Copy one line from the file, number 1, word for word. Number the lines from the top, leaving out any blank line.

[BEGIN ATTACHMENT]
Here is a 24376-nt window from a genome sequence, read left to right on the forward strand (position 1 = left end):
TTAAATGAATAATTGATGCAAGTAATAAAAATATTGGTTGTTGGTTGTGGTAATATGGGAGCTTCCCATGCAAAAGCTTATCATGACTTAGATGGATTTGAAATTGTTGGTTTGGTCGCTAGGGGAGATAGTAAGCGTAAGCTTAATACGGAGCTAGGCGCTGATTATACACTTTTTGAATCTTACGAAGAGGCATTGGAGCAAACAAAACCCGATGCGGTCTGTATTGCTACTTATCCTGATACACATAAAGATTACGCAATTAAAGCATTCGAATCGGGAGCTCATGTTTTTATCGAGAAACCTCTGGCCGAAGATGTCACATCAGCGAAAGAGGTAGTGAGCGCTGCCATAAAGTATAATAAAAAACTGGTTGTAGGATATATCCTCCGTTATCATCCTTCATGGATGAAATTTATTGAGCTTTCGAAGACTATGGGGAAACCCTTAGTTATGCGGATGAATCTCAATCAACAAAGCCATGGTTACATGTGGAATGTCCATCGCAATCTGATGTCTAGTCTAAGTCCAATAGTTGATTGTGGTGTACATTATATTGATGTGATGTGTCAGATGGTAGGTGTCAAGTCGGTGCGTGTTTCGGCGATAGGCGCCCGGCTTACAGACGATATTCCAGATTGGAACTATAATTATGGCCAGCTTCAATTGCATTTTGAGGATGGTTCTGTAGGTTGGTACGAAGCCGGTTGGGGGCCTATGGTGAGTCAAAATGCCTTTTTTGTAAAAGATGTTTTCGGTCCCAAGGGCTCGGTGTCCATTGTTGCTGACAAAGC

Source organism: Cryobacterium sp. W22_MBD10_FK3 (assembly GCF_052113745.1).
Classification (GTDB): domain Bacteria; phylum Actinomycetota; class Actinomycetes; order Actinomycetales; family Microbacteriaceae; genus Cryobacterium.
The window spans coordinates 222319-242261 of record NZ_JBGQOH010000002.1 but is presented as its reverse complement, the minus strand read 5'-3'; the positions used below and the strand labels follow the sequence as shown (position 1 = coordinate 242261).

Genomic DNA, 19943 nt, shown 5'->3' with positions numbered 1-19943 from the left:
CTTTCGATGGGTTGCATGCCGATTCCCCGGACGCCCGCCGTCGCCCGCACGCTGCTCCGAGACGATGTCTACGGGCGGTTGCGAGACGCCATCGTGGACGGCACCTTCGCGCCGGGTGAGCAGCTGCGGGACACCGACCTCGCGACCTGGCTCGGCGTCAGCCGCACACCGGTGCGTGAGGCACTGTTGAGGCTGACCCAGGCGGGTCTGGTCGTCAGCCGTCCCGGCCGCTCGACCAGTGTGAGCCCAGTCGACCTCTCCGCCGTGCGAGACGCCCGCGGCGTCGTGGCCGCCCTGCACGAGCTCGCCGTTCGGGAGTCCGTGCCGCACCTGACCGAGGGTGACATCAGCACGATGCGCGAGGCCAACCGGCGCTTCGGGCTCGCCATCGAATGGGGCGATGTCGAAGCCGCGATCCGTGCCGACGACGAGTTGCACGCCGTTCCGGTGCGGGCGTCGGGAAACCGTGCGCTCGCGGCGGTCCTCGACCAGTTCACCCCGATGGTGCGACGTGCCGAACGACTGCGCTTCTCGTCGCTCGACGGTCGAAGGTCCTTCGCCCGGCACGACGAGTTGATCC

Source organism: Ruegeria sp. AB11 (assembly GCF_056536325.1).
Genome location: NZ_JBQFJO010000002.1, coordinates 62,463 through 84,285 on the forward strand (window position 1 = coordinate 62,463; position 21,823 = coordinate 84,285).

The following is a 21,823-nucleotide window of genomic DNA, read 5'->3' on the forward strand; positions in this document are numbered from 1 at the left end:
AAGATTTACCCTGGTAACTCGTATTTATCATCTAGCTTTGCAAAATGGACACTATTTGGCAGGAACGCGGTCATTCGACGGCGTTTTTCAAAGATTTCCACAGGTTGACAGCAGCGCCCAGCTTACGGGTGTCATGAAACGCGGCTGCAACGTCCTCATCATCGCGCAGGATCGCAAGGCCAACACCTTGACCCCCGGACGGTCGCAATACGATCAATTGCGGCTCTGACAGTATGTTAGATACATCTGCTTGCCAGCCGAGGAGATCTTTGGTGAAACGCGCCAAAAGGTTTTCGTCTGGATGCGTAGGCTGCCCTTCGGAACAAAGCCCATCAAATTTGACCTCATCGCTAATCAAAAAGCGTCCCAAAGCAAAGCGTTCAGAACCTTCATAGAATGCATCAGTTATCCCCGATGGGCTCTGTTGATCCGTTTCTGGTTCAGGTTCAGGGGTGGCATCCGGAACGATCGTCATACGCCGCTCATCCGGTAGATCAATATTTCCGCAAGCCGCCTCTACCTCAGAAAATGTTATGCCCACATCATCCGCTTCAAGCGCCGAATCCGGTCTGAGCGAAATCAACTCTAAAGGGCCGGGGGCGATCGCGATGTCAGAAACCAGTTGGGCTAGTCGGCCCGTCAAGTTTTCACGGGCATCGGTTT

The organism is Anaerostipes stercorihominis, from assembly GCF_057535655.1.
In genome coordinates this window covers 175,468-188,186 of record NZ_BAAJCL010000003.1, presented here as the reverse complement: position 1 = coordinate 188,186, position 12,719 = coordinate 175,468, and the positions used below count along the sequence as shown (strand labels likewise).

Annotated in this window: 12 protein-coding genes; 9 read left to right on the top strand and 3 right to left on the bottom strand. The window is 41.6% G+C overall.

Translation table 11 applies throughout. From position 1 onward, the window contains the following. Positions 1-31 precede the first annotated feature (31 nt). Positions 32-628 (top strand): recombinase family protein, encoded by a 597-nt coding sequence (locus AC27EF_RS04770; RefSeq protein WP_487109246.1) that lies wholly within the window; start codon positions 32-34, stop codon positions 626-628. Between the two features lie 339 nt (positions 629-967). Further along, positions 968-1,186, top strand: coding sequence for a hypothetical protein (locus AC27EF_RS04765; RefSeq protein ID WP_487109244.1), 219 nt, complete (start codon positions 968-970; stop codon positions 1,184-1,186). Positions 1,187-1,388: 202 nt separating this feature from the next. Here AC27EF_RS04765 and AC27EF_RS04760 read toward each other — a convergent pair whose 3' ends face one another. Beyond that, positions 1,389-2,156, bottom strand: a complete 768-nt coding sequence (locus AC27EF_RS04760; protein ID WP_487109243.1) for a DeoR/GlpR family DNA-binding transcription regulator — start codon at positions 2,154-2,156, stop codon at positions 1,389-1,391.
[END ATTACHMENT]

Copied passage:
Here is a 24376-nt window from a genome sequence, read left to right on the forward strand (position 1 = left end):